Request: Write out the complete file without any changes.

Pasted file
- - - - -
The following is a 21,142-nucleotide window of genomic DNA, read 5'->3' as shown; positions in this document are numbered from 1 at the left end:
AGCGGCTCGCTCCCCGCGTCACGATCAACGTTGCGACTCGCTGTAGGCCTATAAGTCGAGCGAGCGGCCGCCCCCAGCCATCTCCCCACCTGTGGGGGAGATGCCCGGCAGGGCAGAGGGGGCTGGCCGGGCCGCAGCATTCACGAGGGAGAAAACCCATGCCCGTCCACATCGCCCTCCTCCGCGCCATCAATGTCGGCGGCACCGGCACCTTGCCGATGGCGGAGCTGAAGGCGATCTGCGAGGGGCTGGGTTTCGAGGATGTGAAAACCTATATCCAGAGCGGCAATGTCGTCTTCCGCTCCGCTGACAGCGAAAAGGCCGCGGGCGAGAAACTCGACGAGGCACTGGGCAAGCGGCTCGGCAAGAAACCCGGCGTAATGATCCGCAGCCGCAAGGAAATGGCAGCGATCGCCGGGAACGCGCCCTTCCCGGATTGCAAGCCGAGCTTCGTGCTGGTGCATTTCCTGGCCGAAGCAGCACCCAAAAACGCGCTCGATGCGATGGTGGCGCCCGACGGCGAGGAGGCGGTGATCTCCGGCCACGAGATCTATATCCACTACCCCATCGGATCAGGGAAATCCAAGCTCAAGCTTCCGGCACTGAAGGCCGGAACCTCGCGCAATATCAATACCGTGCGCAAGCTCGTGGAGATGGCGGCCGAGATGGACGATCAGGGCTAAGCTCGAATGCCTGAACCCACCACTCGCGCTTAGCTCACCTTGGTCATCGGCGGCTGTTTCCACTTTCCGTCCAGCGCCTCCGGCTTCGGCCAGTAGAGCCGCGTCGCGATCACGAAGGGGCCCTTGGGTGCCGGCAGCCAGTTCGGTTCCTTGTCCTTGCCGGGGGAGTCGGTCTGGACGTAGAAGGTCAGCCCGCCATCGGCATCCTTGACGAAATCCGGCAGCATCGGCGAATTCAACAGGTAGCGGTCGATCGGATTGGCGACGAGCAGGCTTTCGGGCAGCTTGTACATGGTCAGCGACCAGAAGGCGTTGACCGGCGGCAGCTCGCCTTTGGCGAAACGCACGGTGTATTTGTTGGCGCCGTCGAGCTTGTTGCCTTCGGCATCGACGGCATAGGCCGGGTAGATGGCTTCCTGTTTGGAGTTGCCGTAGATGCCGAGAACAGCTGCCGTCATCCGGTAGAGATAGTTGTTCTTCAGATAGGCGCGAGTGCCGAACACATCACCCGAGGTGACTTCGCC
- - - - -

The following is a 21,142-nucleotide window of genomic DNA, read 5'->3' as shown; positions in this document are numbered from 1 at the left end:
AGCGGCTCGCTCCCCGCGTCACGATCAACGTTGCGACTCGCTGTAGGCCTATAAGTCGAGCGAGCGGCCGCCCCCAGCCATCTCCCCACCTGTGGGGGAGATGCCCGGCAGGGCAGAGGGGGCTGGCCGGGCCGCAGCATTCACGAGGGAGAAAACCCATGCCCGTCCACATCGCCCTCCTCCGCGCCATCAATGTCGGCGGCACCGGCACCTTGCCGATGGCGGAGCTGAAGGCGATCTGCGAGGGGCTGGGTTTCGAGGATGTGAAAACCTATATCCAGAGCGGCAATGTCGTCTTCCGCTCCGCTGACAGCGAAAAGGCCGCGGGCGAGAAACTCGACGAGGCACTGGGCAAGCGGCTCGGCAAGAAACCCGGCGTAATGATCCGCAGCCGCAAGGAAATGGCAGCGATCGCCGGGAACGCGCCCTTCCCGGATTGCAAGCCGAGCTTCGTGCTGGTGCATTTCCTGGCCGAAGCAGCACCCAAAAACGCGCTCGATGCGATGGTGGCGCCCGACGGCGAGGAGGCGGTGATCTCCGGCCACGAGATCTATATCCACTACCCCATCGGATCAGGGAAATCCAAGCTCAAGCTTCCGGCACTGAAGGCCGGAACCTCGCGCAATATCAATACCGTGCGCAAGCTCGTGGAGATGGCGGCCGAGATGGACGATCAGGGCTAAGCTCGAATGCCTGAACCCACCACTCGCGCTTAGCTCACCTTGGTCATCGGCGGCTGTTTCCACTTTCCGTCCAGCGCCTCCGGCTTCGGCCAGTAGAGCCGCGTCGCGATCACGAAGGGGCCCTTGGGTGCCGGCAGCCAGTTCGGTTCCTTGTCCTTGCCGGGGGAGTCGGTCTGGACGTAGAAGGTCAGCCCGCCATCGGCATCCTTGACGAAATCCGGCAGCATCGGCGAATTCAACAGGTAGCGGTCGATCGGATTGGCGACGAGCAGGCTTTCGGGCAGCTTGTACATGGTCAGCGACCAGAAGGCGTTGACCGGCGGCAGCTCGCCTTTGGCGAAACGCACGGTGTATTTGTTGGCGCCGTCGAGCTTGTTGCCTTCGGCATCGACGGCATAGGCCGGGTAGATGGCTTCCTGTTTGGAGTTGCCGTAGATGCCGAGAACAGCTGCCGTCATCCGGTAGAGATAGTTGTTCTTCAGATAGGCGCGAGTGCCGAACACATCACCCGAGGTGACTTCGCC